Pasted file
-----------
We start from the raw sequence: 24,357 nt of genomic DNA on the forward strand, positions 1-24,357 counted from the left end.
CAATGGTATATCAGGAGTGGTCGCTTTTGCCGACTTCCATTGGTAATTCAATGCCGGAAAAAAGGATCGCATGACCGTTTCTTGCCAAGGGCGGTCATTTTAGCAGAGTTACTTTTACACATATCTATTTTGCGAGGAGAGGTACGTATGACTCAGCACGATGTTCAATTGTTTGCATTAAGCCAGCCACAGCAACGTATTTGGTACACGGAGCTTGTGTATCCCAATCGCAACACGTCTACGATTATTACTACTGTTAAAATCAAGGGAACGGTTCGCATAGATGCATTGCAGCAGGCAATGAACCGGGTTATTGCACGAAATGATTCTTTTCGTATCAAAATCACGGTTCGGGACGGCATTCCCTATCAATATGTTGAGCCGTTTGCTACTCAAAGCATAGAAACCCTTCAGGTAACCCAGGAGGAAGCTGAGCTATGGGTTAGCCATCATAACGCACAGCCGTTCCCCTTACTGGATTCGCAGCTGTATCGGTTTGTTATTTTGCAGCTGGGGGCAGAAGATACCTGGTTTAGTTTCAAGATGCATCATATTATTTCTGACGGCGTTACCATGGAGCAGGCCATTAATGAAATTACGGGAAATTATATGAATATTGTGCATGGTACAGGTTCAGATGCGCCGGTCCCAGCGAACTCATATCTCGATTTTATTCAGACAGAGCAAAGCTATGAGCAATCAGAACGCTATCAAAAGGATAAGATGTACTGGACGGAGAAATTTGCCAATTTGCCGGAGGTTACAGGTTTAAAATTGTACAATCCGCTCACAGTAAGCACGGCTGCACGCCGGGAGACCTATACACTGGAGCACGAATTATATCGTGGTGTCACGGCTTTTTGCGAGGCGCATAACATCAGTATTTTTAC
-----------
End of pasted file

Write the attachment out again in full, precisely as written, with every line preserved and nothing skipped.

We start from the raw sequence: 24,357 nt of genomic DNA on the forward strand, positions 1-24,357 counted from the left end.
CAATGGTATATCAGGAGTGGTCGCTTTTGCCGACTTCCATTGGTAATTCAATGCCGGAAAAAAGGATCGCATGACCGTTTCTTGCCAAGGGCGGTCATTTTAGCAGAGTTACTTTTACACATATCTATTTTGCGAGGAGAGGTACGTATGACTCAGCACGATGTTCAATTGTTTGCATTAAGCCAGCCACAGCAACGTATTTGGTACACGGAGCTTGTGTATCCCAATCGCAACACGTCTACGATTATTACTACTGTTAAAATCAAGGGAACGGTTCGCATAGATGCATTGCAGCAGGCAATGAACCGGGTTATTGCACGAAATGATTCTTTTCGTATCAAAATCACGGTTCGGGACGGCATTCCCTATCAATATGTTGAGCCGTTTGCTACTCAAAGCATAGAAACCCTTCAGGTAACCCAGGAGGAAGCTGAGCTATGGGTTAGCCATCATAACGCACAGCCGTTCCCCTTACTGGATTCGCAGCTGTATCGGTTTGTTATTTTGCAGCTGGGGGCAGAAGATACCTGGTTTAGTTTCAAGATGCATCATATTATTTCTGACGGCGTTACCATGGAGCAGGCCATTAATGAAATTACGGGAAATTATATGAATATTGTGCATGGTACAGGTTCAGATGCGCCGGTCCCAGCGAACTCATATCTCGATTTTATTCAGACAGAGCAAAGCTATGAGCAATCAGAACGCTATCAAAAGGATAAGATGTACTGGACGGAGAAATTTGCCAATTTGCCGGAGGTTACAGGTTTAAAATTGTACAATCCGCTCACAGTAAGCACGGCTGCACGCCGGGAGACCTATACACTGGAGCACGAATTATATCGTGGTGTCACGGCTTTTTGCGAGGCGCATAACATCAGTATTTTTAC